- Virgin Voyages officially opened for business last week. Sir Richard Branson proudly announced that Virgin Group’s adults-only cruise line will set sail in April 2020.
- Tom McAlpin is the cruise line’s president and CEO.
- According to McAlpin Virgin Voyages will stand out for its unique take on luxury, gratuity free policy as well as its commitment to environmental protection.
Virgin Voyages officially opened for business last week. Virgin Group founder Sir Richard Branson proudly announced his adults-only cruise line will set sail in April 2020.
Sir Richard may be the face of Virgin Voyages, but the company’s president and CEO is Tom McAlpin. And while Branson is a cruise industry neophyte, McAlpin, who helped found Disney Cruises and served as its president for half a decade, is not.
Now, McAlpin will be tasked with bringing Virgin Voyages, a joint venture with Bain Capital, online.
As will anything associated with Virgin, there’s always going to be a slight twist on the traditional formula. For McAlpin, the key ingredient is finding the right mixture of personalities.
“It’s a combination of having people who know the Virgin brand and that secret sauce and what makes it tick combined with people that have cruise industry experience,” he said in a recent interview with Business Insider.
According to the CEO, his company went out of its way to recruit those who could provide a balance between industry knowledge and out-of-the-box thinking.
“We want to take the creative thinkers in the industry so they are not too rigid but they know what they are doing,” McAlpin said. In addition, the cruise line also brought in folks from other industries with experience at companies like JetBlue and Uber.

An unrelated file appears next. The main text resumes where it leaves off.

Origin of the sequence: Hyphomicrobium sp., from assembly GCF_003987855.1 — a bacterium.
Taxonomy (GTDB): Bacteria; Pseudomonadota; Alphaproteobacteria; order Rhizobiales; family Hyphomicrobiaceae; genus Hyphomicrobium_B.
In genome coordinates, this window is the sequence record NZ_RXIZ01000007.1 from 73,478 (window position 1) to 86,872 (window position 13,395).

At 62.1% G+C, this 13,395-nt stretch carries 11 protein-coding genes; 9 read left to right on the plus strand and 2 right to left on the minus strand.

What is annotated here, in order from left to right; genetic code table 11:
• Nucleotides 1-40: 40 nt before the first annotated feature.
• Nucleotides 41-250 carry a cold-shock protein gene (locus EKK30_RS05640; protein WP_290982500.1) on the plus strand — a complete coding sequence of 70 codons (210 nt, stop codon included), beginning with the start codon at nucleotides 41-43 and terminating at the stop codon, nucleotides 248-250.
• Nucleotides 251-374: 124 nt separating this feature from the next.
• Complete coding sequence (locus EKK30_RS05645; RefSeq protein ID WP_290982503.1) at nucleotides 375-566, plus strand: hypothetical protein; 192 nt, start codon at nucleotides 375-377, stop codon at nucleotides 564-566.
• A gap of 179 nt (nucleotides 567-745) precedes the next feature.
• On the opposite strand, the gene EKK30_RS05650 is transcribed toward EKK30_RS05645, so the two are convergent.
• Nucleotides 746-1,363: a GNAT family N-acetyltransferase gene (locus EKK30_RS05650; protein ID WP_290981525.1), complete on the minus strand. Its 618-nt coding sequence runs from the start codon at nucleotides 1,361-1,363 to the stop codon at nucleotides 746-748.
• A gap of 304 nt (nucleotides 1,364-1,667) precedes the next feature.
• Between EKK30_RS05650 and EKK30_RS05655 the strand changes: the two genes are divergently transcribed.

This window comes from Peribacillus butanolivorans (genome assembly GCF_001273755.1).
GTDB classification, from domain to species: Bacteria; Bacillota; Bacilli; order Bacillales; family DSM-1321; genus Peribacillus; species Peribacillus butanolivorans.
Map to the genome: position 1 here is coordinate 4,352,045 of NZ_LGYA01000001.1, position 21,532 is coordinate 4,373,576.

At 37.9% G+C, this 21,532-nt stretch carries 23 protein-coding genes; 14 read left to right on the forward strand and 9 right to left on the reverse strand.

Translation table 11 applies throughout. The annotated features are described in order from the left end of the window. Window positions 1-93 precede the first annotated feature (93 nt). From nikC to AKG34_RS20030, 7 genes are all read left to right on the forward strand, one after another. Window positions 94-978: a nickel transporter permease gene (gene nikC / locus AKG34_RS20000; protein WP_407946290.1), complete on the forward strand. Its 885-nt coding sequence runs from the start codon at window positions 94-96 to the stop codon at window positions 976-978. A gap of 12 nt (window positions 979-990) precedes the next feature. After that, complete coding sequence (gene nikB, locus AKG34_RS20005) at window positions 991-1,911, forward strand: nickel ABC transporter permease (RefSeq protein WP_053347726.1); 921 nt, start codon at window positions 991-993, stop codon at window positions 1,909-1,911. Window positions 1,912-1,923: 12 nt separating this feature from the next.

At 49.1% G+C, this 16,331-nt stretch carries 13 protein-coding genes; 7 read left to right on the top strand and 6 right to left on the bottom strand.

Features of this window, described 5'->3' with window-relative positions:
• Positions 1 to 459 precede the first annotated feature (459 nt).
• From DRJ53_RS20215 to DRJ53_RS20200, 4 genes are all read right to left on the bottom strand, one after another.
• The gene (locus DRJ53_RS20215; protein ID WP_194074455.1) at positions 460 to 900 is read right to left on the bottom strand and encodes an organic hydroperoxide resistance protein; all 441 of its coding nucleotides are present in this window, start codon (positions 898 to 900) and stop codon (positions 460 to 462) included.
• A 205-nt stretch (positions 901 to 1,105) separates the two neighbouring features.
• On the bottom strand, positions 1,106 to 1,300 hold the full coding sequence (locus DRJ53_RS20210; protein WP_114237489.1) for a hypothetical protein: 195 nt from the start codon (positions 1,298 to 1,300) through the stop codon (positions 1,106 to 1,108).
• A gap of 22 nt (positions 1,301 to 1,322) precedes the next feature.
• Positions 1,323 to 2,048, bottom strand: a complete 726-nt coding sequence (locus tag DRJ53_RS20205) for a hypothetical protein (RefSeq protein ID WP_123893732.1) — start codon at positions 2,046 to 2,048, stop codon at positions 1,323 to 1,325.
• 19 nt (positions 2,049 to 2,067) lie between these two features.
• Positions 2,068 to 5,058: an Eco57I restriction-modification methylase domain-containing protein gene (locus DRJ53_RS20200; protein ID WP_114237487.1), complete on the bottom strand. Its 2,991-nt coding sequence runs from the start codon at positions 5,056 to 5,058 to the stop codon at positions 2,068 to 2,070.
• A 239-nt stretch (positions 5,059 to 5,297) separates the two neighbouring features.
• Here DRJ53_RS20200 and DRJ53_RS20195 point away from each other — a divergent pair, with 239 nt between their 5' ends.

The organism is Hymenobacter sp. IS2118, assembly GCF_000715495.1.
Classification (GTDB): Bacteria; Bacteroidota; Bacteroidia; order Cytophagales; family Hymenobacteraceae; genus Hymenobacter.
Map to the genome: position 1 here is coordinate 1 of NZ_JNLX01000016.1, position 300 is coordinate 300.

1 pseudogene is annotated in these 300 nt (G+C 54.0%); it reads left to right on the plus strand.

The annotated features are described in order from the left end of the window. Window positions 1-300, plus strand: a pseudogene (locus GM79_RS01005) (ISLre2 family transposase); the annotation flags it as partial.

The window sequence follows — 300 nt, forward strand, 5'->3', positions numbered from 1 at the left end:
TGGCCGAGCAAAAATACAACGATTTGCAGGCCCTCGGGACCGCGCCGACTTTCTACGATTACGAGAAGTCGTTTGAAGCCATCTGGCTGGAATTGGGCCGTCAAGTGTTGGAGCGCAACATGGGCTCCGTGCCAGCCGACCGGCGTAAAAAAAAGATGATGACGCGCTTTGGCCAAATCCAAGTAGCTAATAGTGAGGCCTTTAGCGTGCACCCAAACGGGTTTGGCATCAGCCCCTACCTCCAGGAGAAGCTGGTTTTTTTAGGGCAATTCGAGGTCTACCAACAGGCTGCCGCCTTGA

Beyond the creative and management teams, McAlpin contends that Virgin Voyages will stand out from its contemporaries for the way the company treats its crew and customers. That begins with gratuities. Mainstream cruise lines such as Carnival and Royal Caribbean charge guests a set daily gratuity. For Carnival, it starts at $US13.99 per day, per person. At Royal Caribbean, it starts at $US14.50 per day, per person. At Virgin, it’s $US0.
“Not requiring gratuities does two things, it creates a better experience for our sailors because they don’t have to worry about paying gratuities,” McAlpin said. “But also we are able to pay our crew salaries so they won’t have to worry about whether they are going to make enough money this month.”
McAlpin is also committed to creating a family-like and supportive culture at the company.
“We’re going to recruit the best, we’re going to invest in them with the best training,” he told us. “As Richard said before, you want to train them to be the best so that they could leave, but you want to take such good care of them that they never want to leave.”
The company is also committed to increasing the number of women in technical roles, which according to Virgin, accounts for only 3% of in the cruise industry. In fact, Branson recently recounted to reporters his unsuccessful attempt to recruit a female captain away from a rival cruise line.
As for Virgin Voyages’s on ship product, it will be a bit different from the status quo as well.
“We use this term ‘rebellious lux,'” he said. “We want you to be able to enjoy yourself as a billionaire would and that doesn’t mean marble as far as the eye can see. That doesn’t mean a stuffy dining room with a waiter serving you in a tux and white gloves and 14 glasses in front of you.”
“It’s getting stuff when you want it, where you want it, and doing it in a kind of rebellious way,” McAlpin added. “It’s ok to bend the rules a little bit but always quality.”
As with all things Branson touches, environmental protection and sustainability are ingrained in the company’s DNA.
“It’s a philosophy, it’s a culture you create around the environment,” McAlpin said.
The cruise line has banned all single-use plastic from its ships. The company hopes that by doing so it can limit the number of plastic water bottles, straws, stirrers, and individual serving packets that end up in the oceans.
“This is bold, this is costly, because companies make a lot of money selling water bottles, but we think this is the right thing to do,” McAlpin told reporters last week.
In addition, Virgin’s ship, the Scarlet Lady, is designed with an energy efficient hull and its propulsion system is equipped with a heat-energy recovery system to create clean energy. And then there are small energy saving features like kitchen grills, fans, and hoods that only turn on when needed.
Virgin Voyages is expected to make its maiden voyage in April 2020 from Miami to Havana, Cuba.
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